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Grey squirrel. Photo by Wild Arena.

Today is day one of Invasive Species Week, so get ready for a jam-packed week!

Throughout the week, we’ll be helping to raise awareness about Britain’s invasive species and the harm they can cause and encouraging people to help protect the environment. Plus, invasive species cost the UK billions of pounds every year.

The grey squirrel is an invasive species. So, mitigating the effects of an invasive species is part and parcel of what we do.

First up, the basics. What are invasive, native, and non-native species?

Invasive – introduced species that harms its new environment, damaging and outcompeting the native species.


Native – species that naturally occur in a geographical location. Red squirrels are a UK native species!

Red squirrel

Non-native – species living in a place it doesn’t naturally occur. There are non-native species that have been introduced and don’t harm our ecosystem, such as the little owl.

Little owl

Grey squirrels as invasive species

Grey squirrel. Photo by Wild Arena.

Grey squirrels were introduced in the 1800s as an ornamental species, and they are some of the worst invasive species. Why?

They harm ecosystems. They cause tree damage by stripping bark to get the sap underneath, which exposes trees to fungal and insect attacks. Tree stems break or die following stripping, which leads to changes in the structure and species composition of high canopy in the woodlands.

Did you know species such as songbird species and the hazel dormice are negatively impacted by grey squirrels?

A red affected by squirrel pox – photo by donpetroleum

They are responsible for the massive decline in native red squirrel populations. When the grey squirrel arrives in a red squirrel area, the red squirrel population usually disappears within just 15 years. This is because the grey squirrel outcompetes the red for resources (food and space) and carries a disease called the squirrel pox virus. This disease kills the red squirrel but has no known lasting effect on the greys.

They damage cars, household lofts and cables.

Other invasive species examples

American bullfrog

It’s a significant threat to native amphibians. They are huge compared to our native frogs, and they’ll eat amphibians and other animals of similar size.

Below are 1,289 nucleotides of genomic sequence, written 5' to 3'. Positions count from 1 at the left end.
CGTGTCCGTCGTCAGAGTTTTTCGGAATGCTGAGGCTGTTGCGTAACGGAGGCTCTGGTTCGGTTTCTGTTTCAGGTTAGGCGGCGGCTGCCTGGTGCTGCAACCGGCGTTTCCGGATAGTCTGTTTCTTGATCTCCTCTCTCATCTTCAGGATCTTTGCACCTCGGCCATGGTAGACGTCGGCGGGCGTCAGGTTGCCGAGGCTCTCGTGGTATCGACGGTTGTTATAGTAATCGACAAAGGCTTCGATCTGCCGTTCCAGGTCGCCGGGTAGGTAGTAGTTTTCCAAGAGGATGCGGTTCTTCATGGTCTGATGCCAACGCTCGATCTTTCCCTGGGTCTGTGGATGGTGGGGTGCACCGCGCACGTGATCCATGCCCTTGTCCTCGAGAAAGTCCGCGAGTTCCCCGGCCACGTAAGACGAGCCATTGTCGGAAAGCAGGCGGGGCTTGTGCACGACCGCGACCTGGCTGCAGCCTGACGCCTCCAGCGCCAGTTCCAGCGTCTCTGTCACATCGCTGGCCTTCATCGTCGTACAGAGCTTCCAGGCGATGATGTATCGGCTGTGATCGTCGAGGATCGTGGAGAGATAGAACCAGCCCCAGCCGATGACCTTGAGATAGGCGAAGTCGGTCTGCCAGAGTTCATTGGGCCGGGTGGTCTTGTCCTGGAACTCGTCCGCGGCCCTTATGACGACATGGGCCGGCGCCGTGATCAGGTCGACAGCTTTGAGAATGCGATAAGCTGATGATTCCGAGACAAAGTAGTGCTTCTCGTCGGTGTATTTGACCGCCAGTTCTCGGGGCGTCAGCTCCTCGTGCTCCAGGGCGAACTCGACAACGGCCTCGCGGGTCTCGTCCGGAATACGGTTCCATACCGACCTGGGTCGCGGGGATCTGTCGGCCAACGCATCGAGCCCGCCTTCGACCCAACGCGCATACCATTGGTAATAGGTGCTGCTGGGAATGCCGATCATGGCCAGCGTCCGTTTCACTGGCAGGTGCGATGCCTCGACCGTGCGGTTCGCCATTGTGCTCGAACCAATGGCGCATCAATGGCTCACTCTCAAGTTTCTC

Signal crayfish

Their burrowing has eroded UK river banks and they pose a serious threat to native wildlife, including Britain’s only native crayfish species, the white-clawed crayfish.

Asian hornet

These hornets could have a damaging impact on British honeybees. The hornets raid honeybee hives by staying outside them and catching workers as they go in and out. They chop them up and feed the thorax to their young.

How do they get here?

Human activity is the biggest cause of the spread of invasive species.

Most UK invasive species were historically introduced through trade intentionally. Plus, animals and plants are moved around the world to alter an environment, for pest control, to hunt, as horticultural specimens or to have as pets.

However, invasive species can be unintentionally spread by travel. Hitchhiking, flying to holiday destinations, shipping cargo etc.

Scientists are worried that increased global trade and rising temperatures is likely to increase non-native species introduction. It can be very difficult and expensive to remove an invasive non-native species – prevention is always better than cure!

What can I do to help stop the spread of invasive species?

  1. Never release unwanted plants or pets into the wild! 
  2. Watch out for invasive species in the wild.  Is there someone you can report it to?
  3. Clean your hiking gear before exploring a new area to remove seeds and pathogens.
  4. Avoid ordering plants from abroad and try growing native plants in your garden instead.
  5. Volunteer at a local nature hotspot to help remove invasive species.  There are lots of opportunities with organisations such as the Wildlife Trust.

Reclaiming Reds

Squirrel sightings provide data that increase understanding of population spread and movement. This makes our conservation work more effective.

If you have seen a red squirrel or an invasive grey squirrel, we would love to hear from you. Please submit your squirrel sighting here: Sightings – Reclaiming Reds.

Thank you!